I answered this question, apparently to OP's satisfaction, but still find their question puzzling. Their question involved an expression in which a workbook object was being concatenated with a string, triggering Run-time Error '438': Object doesn't support this property or method. You can reproduce this sort of error by simply typing

?"Hello, " & ThisWorkbook

In the Immediate Window.

My question is -- why does this raise that error, instead of a error 13 -- type mismatch? A reasonable guess is that VBA tries to find a default property for a workbook object and that a default property doesn't exist. But, if so, I would expect it to be the following error from Microsoft's list of Visual Basic 6.0 error codes: Automation object doesn't have a default value (Error 443).

It is mostly of academic interest, but if the result of concatenating an object without a default property with a string is always Error 438, and that is the only way of triggering Error 438 rather than possibly another error when concatenating a string with an object, then the following code might be of use:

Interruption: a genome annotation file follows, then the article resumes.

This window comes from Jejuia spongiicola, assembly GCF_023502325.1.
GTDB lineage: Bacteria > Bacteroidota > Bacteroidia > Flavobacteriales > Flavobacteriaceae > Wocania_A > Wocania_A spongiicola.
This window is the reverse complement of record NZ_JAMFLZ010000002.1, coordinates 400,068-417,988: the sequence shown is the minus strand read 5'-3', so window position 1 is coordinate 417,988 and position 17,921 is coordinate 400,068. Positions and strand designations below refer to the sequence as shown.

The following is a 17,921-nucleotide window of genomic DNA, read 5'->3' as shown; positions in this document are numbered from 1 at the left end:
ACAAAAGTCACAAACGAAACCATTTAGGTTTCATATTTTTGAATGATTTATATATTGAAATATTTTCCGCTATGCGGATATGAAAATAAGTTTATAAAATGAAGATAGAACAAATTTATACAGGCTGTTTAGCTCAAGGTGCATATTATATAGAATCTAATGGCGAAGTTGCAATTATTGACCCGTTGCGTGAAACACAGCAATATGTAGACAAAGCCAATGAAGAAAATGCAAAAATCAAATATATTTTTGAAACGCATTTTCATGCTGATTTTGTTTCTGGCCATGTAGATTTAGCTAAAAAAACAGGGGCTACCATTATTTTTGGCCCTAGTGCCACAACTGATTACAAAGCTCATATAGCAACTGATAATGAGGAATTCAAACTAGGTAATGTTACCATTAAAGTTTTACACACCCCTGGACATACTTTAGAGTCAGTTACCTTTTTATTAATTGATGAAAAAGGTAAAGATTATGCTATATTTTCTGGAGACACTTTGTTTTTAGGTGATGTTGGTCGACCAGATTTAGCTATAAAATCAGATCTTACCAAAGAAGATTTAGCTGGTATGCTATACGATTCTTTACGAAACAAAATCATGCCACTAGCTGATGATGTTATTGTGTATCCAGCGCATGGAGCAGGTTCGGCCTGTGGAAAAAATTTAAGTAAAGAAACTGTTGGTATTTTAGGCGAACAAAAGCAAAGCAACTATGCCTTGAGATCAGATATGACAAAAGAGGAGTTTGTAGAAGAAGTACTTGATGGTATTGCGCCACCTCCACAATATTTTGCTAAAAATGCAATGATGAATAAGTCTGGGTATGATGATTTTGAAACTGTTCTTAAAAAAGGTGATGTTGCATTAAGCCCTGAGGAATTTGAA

Function HasDefault(O As Variant) As Boolean
    Dim i As Long
    If Not IsObject(O) Then Exit Function
    On Error Resume Next
    i = Len("Hello, " & O)
    If Err.Number = 438 Then
        HasDefault = False
        HasDefault = True
    End If
End Function

I've tested this on a variety of objects, and for those I've tested it on it has returned False exactly when _Default doesn't show up as a (hidden) member of the object when viewed in the Object Browser. Nevertheless, I don't quite trust this function and am still puzzled by what is going on here.

  • The answer you have given yourself seems perfectly fine to me. :)
    – Tom K.
    Commented Jun 21, 2016 at 11:48

1 Answer 1


VBA will try and convert the expressions on each side of the & operator to a data value. The language spec states that:

  • If the value type of the expression’s target variable is a class:
  • If the declared type of the target is Variant, runtime error 9
    (Subscript out of range) is raised.
  • If the declared type of the target is not Variant, and the target has a public default Property Get or function, the data value’s value is the result of invoking this default member for that target with this argument list. This consumes the argument list.
  • Otherwise, runtime error 438 (Object doesn’t support this property or method) is raised.

As regards your function, I'd just use:

callbyname(O, "_Default", VbGet)

which will raise a 438 error as appropriate.

  • Good answer, I searched the documentation a bit (which is how I found that obscure error 443), but apparently not with the right keywords. Commented Jun 21, 2016 at 11:59

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